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Improving Teamwork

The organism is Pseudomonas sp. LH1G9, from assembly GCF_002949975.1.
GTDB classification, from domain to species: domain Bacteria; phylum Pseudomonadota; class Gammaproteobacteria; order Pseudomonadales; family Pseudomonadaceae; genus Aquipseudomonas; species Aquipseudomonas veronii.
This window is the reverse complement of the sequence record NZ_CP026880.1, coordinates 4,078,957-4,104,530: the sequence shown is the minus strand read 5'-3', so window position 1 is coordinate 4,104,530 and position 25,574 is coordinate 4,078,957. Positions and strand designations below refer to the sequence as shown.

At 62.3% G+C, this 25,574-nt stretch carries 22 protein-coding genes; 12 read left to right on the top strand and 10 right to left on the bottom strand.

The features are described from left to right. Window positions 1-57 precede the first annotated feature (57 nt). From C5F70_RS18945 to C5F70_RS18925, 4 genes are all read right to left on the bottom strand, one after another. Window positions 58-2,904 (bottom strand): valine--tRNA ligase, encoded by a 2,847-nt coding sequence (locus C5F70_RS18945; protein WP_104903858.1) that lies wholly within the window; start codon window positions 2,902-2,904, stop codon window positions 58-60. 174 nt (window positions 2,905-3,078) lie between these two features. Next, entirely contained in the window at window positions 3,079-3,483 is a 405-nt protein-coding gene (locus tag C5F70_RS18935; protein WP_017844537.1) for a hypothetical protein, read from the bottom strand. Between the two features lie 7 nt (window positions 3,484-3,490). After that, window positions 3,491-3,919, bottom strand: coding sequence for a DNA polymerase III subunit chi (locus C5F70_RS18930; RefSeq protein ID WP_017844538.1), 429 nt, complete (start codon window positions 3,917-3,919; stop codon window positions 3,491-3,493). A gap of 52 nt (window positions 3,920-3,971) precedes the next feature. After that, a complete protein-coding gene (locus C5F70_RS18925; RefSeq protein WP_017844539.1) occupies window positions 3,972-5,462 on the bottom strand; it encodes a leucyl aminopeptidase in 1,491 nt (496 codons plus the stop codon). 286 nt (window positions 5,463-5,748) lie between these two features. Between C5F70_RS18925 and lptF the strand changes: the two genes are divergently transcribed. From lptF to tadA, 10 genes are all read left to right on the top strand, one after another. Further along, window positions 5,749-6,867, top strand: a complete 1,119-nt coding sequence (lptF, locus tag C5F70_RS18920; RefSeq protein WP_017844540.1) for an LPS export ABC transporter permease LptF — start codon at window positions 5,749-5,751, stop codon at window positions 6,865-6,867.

“Lay it on me.” “I’ve got to get a new ID card for my wife.” “Did  she  lose  her  card?” “No. Those people back at the base took it away from  her—said  it  wasn’t  any  good!” “Do you know why?” ET2 Door unfolded a letter and reread a portion of it. “She didn’t say. She had gone to the commissary, and the man at the door took it—said it wasn’t any good.” PNSN Frost thought for a moment, shook his head, and  turned  to  PN3  Doe,  “Doe,  I  need  some  help.  Door just received a letter from his wife, and she said that her ID card was taken by the commissary. She was told it wasn’t any good.” As PN3 Doe came to the counter, he asked PNSN Frost to get Door’s record. “Your wife didn’t say why the  card  wasn’t  good?” “No, she didn’t.” “Do you know if it had been damaged in such a way that it would appear to have been altered?” “I don’t think so. At least, she never said anything about it. I don’ t think it’s right for the card to be taken away from her. I’m a million miles from home; and she can’t  go  to  the  commissary,  the  exchange,  or  the hospital. She’s going to have a baby, and she has to go to the hospital for regular checkups. I think it’s a raw deal.” “It does sound like it, but there has to be a reason. Let’s see if we can figure out what the problem is.” After PNSN Frost got the record, PN3 Doe opened it and began to leaf through the pages. He located the DD Form 1172 (application form for dependent’s ID card) and glanced over it. “She got the card just over a year ago. Is this information correct?” He turned the record so that Door could read the form. “Yes;  she  never  had  any  trouble  with  her  card before,”  ET2  Door  replied. Then  an  entry  on  the  form  caught  PN3  Doe’s eye—the expiration date! It was a month ago! Quickly, he turned to the enlistment contract. It had the same expiration  date,  but  there  was  also  an  extension agreement.  “Door,  have  you  ever  filled  out  a  new application  form?” “No. Should I have?” “I’m afraid so. Looks like we both goofed. Her card was  issued  with  the  expiration  date  of  your  enlistment. That was a month ago. You’re now on your extension. That explains why the card was picked up. It wasn’t any good; it had expired. Well, we can correct this problem.” PN3  Doe  obtained  the  forms  from  the  cabinet  and returned to the counter. “It will just take a minute for me to type a new application. Then you can sign it, and we’ll get it in the mail to your wife. She can take it to the personnel  office  on  the  base,  and  that  office  will  issue her a new card.” ET2 Door was silent for awhile, then he said, “We won’ t have any mail leaving this ship for over a week. Then it will take up to 2 weeks for the letter to reach her. She will be without a card for almost a month. Can’t she get it any quicker than that?” PN1 Seaman had followed part of the conversation while he was going through the incoming mail. Upon hearing  ET2  Door’s  question,  he  came  over  to  the counter. He greeted ET2 Door, turned to PN3 Doe, and asked, “Anything I can do?” “Maybe.” Briefly PN3 Doe related the problem. “Door  just  had  a  letter  from  his  wife.  The  base commissary  picked  up  her  ID  card  because  it  had expired. His extension went into effect last month and no one thought to get a new card for her. I’m filling out the application now, but as Door just said, getting her a new card is going to take some time. Is there a faster way for her to get her card?” PN1 Seaman replied, “Yes, there is. We can send a message. You have handled this problem very well, Doe. Go ahead and finish the application, have it signed, and leave it and his record on my desk. I’ll have to check a couple of references; then we’ll draft a message that will authorize the issuance of a new ID card. The message will go out today, and Mrs. Door should get it tomorrow or the next day. She can take it to the base personnel office as soon as she receives it, and that office will issue her a new card. Oh, don’t worry about her medical care. She can obtain that without her ID card. She just has to sign a form at the hospital.” In this instance, PNSN Frost sought help for a situation  that  he  couldn’t  handle.  PN3  Doe  responded well to the customer, but he was providing a routine solution for a problem that was more than routine; however, he quickly accepted PN1 Seaman’s offer to help. Although PN1 Seaman could have offered to help sooner, he was able to provide the proper solution. ET2 Door was fortunate to have had his problem resolved by teamwork at its best. When you are faced with a problem that exceeds your ability to solve—use the team’s ability. 4-4

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